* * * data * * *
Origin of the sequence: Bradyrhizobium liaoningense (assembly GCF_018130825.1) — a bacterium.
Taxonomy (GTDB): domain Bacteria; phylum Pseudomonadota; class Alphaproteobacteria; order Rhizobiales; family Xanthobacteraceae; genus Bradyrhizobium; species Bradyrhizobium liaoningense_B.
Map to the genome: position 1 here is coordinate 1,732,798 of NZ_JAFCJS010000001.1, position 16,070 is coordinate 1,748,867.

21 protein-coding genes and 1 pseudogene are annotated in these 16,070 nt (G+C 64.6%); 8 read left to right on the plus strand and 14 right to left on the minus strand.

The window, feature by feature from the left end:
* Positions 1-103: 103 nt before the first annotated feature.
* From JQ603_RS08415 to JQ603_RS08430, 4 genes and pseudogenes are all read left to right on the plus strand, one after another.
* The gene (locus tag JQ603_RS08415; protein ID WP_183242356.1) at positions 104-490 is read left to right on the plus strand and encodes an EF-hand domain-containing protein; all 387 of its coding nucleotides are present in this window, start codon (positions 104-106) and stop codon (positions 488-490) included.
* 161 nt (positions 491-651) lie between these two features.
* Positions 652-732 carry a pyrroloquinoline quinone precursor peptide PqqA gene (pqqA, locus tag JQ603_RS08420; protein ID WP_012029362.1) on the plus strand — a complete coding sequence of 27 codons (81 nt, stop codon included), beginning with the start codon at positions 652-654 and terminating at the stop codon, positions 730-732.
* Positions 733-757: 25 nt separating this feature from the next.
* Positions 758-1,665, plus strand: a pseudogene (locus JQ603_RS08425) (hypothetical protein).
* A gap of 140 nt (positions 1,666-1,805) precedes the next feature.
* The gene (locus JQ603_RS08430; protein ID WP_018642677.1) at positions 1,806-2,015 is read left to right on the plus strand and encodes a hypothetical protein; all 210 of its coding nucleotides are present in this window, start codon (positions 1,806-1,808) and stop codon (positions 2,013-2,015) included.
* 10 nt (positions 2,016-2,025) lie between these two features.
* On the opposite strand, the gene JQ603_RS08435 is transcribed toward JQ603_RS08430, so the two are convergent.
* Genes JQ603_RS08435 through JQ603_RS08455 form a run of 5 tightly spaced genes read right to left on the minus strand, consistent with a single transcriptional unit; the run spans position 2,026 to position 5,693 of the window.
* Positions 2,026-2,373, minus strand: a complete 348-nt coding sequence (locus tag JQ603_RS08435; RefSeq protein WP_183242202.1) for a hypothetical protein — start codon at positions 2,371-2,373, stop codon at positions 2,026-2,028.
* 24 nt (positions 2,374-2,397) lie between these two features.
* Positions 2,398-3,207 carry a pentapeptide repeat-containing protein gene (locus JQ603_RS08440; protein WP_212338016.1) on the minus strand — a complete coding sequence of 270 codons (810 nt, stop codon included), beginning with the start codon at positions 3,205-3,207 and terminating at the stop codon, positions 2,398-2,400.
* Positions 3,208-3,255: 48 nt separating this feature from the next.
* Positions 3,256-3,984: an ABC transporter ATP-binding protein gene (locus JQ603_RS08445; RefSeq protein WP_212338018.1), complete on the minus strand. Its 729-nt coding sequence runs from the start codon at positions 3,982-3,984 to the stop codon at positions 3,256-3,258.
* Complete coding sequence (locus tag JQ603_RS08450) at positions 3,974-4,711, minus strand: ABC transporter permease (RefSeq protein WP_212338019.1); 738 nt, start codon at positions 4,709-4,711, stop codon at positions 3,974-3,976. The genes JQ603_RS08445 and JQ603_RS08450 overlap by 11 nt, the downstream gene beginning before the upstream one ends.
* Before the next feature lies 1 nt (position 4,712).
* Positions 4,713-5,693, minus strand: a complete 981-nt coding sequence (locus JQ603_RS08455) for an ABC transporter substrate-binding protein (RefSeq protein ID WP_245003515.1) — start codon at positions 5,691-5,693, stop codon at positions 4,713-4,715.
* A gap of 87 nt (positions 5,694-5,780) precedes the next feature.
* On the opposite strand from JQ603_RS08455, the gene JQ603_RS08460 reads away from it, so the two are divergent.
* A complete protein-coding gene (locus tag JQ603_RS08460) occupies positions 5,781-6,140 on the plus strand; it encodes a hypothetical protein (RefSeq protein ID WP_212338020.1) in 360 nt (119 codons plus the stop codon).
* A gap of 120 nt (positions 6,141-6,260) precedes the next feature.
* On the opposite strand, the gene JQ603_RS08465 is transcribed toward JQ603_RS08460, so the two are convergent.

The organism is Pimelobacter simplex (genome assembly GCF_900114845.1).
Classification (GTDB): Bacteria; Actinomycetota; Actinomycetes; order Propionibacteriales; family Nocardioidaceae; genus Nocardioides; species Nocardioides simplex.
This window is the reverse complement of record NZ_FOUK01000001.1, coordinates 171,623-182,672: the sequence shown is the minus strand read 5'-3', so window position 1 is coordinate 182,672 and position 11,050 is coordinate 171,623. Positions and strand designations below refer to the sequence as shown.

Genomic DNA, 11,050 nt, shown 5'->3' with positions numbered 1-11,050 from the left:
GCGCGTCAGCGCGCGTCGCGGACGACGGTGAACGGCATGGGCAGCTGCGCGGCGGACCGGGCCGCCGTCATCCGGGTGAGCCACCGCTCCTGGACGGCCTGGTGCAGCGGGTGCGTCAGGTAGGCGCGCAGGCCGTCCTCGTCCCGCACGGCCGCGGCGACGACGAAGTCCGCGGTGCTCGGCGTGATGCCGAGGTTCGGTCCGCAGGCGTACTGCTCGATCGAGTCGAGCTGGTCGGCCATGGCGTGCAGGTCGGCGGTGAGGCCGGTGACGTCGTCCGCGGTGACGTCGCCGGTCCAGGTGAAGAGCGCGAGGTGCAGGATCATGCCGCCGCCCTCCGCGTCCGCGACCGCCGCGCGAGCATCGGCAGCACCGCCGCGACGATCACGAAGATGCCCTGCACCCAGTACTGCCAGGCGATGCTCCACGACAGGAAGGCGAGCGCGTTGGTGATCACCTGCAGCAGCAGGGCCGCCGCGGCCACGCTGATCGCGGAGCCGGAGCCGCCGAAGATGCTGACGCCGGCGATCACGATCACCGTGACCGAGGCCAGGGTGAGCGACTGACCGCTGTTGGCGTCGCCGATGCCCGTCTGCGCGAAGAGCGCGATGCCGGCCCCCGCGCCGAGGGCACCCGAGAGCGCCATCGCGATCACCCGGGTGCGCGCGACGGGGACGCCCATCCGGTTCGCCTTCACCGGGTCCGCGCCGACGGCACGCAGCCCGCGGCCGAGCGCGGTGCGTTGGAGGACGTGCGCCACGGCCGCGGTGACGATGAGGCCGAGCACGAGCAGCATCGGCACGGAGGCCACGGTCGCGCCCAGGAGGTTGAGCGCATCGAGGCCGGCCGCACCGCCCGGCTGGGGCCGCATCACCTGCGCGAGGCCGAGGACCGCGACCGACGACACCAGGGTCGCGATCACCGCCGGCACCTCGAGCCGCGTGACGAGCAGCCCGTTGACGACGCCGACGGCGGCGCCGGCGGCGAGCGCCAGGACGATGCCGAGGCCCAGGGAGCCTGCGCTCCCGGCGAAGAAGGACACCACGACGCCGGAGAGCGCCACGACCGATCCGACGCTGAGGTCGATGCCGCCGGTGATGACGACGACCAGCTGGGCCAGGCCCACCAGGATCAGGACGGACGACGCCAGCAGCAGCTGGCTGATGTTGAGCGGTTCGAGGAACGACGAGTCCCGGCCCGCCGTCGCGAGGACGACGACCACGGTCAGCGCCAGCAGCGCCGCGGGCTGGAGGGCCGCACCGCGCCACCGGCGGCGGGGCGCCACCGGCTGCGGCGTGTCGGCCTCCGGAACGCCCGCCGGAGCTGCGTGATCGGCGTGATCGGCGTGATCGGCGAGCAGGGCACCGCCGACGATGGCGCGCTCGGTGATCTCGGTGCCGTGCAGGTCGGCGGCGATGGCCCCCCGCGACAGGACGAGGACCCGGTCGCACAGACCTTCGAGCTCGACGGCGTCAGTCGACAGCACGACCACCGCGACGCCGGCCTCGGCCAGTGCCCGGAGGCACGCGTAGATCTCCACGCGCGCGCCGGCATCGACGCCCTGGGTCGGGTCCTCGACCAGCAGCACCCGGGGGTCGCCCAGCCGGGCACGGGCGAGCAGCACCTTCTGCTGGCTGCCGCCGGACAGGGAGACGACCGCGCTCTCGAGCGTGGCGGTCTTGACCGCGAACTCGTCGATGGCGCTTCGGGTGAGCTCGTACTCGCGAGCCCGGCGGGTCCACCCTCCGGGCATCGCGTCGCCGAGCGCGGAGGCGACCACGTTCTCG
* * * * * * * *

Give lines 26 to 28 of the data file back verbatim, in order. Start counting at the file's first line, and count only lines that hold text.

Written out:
* A gap of 87 nt (positions 5,694-5,780) precedes the next feature.
* On the opposite strand from JQ603_RS08455, the gene JQ603_RS08460 reads away from it, so the two are divergent.
* A complete protein-coding gene (locus tag JQ603_RS08460) occupies positions 5,781-6,140 on the plus strand; it encodes a hypothetical protein (RefSeq protein ID WP_212338020.1) in 360 nt (119 codons plus the stop codon).